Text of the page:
Dear Money & Crisis Reader,
Ray Mote hangs up the phone and slumps into a chair at the kitchen table.
“That was the auto repair guy,” he says, thumbing through the stacks of bills piled in front of him. “He wants $700 to fix the Chevy… I told him he might as well be asking for $7 million right now.”
At 59 years of age — and never having crossed the state border — Ray has lived all over the great state of Maryland.
Frederick. Rockville. Bethesda. Baltimore. He has good things to say about them all. But the sleepy suburb of Somerset, where he now lives, holds a special place in his heart.
“It’s so quiet. Tranquil. You don’t get that much anymore… a real quiet town. It’s been my plan to retire down here for years.”
But Ray’s dream retirement is now in real danger of disappearing forever.
“This time last year, a $700 bill would have been water off a duck’s back. I had a good job… savings… and I always had a nice, fat emergency fund. Saved my bacon more times than I can remember.
“It really takes the wind out of a big expense when you can just dip into your stash and pay it off without tightening the belt or nuthin.’”
But for the last seven months, the 59-year-old Maryland native has been out of work.
By the time we sat down to discuss his options, he had burned through his emergency fund… and was starting to make a serious dent in his retirement savings.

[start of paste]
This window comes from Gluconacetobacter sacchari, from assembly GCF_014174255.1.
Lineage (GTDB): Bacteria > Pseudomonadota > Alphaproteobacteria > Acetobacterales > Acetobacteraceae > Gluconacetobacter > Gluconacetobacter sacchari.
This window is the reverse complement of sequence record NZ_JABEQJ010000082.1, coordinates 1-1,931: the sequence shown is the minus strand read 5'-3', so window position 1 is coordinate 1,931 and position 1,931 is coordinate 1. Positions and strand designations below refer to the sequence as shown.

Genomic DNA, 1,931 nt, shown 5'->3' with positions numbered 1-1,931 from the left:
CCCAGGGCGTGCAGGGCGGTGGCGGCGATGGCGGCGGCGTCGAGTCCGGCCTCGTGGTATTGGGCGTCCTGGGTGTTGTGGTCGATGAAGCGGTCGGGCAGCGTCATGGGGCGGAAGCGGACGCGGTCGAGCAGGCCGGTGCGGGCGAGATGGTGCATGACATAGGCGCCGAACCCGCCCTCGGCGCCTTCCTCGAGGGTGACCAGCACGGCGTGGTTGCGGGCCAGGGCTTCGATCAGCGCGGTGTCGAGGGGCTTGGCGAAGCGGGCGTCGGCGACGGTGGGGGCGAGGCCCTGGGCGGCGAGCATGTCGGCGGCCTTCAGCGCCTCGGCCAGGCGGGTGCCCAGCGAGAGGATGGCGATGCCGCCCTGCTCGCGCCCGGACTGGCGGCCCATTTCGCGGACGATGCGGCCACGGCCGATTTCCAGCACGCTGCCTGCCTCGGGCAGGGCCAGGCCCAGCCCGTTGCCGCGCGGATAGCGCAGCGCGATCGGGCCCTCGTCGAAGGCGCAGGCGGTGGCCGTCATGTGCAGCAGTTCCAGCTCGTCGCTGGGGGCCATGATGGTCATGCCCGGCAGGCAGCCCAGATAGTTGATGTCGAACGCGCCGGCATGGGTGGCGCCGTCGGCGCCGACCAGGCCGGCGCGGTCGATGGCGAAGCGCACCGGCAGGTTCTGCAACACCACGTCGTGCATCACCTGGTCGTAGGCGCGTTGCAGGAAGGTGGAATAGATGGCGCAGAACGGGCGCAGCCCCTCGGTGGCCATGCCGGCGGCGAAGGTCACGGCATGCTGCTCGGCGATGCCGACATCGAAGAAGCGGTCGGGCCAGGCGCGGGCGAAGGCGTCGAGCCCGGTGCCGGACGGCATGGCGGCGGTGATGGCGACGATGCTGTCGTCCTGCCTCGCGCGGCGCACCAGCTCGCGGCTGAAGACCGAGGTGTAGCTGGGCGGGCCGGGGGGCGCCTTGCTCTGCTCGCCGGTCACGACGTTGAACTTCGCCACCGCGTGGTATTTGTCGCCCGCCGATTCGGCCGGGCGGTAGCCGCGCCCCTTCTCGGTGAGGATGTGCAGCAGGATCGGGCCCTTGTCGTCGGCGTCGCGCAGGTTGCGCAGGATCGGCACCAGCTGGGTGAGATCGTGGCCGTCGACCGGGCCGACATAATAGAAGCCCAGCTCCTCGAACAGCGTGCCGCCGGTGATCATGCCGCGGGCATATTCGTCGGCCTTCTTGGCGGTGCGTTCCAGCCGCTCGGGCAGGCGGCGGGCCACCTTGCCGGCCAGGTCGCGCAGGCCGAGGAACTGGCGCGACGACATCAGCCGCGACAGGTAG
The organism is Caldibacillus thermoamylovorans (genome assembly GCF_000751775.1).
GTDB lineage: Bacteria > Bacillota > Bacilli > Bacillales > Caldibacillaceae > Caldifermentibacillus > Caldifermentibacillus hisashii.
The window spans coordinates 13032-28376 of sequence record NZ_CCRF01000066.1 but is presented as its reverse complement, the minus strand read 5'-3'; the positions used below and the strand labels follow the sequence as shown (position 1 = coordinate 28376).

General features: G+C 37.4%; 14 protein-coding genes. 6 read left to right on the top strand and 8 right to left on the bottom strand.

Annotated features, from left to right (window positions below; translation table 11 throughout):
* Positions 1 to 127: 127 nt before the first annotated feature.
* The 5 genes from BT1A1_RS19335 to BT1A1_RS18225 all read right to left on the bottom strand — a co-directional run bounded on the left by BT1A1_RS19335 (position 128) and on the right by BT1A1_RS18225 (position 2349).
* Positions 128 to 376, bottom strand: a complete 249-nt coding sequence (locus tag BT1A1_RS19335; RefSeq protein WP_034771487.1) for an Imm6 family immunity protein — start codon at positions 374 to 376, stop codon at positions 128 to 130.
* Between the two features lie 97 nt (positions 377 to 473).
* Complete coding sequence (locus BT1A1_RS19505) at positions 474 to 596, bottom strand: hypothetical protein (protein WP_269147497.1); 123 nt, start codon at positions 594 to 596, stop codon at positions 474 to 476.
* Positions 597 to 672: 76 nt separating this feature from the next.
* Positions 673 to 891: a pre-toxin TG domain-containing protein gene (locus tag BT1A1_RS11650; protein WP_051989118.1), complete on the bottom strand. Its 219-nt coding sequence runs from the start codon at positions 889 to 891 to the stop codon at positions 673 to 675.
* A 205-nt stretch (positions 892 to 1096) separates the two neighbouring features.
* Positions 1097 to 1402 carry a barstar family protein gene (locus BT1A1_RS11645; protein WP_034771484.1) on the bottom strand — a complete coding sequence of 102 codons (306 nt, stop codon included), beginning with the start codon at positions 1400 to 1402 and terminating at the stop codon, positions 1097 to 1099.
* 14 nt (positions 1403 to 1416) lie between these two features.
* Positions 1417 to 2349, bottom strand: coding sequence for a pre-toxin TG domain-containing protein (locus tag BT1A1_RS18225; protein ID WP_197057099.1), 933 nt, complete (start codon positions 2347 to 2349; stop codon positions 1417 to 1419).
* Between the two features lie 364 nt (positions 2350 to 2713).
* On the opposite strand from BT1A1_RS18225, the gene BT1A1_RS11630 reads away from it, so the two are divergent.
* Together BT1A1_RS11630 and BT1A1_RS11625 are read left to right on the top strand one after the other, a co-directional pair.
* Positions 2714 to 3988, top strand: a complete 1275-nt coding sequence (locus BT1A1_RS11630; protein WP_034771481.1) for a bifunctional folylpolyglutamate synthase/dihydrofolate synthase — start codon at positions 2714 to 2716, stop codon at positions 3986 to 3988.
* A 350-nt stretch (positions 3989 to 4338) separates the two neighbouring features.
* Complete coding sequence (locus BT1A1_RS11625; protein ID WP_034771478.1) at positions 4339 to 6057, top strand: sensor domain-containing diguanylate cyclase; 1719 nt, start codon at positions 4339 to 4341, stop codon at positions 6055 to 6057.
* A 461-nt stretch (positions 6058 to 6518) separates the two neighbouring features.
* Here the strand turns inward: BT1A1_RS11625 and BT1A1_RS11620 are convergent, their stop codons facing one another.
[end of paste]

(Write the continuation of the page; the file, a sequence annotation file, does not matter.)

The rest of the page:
“Just because you’ve stopped working doesn’t mean the bills stop coming,” says Ray. “The mortgage. Water. Heat. I’m doing everything I can just to keep the lights on and stop the bank from taking my house.
“And I gotta eat too. The bank doesn’t care if you eat or not. But you’ve got to eat and stay healthy if you’re hunting for work. Employers ain’t going to hire a dead man.”
Despite years of experience and specialized expertise, Ray has had no luck finding a job in his field. If he doesn’t find a job soon, he’s going to have to start making some difficult decisions.
“I don’t want to sell the house yet,” he says. “That feels like giving up to me.”
Today, Ray is just one of 6.6 million job-seeking Americans who are struggling to re-enter the work pool.
Up to 20 million Americans are laid off every year. And while some folks will get back on their feet in a little less than three weeks, many struggle to return to the work force for months… even years.
That can have a dire, long-term impact on your finances.
Of course, just because you’re unemployed doesn’t mean you have to take that punishment lying down.
Here are the best steps you can take to minimize the impact on your savings and protect your retirement while looking for work:
1. Finding a Job Is Your New Full-Time Job
No matter how well you manage your money, the drain on your finances isn’t going to end until you get a new job. Spend your 9-to-5 day searching and applying for new jobs.
If you’re having trouble finding suitable openings near you, start applying for jobs farther away and jobs outside of your field. Remember, it’s always easier to get a job when you already have a job.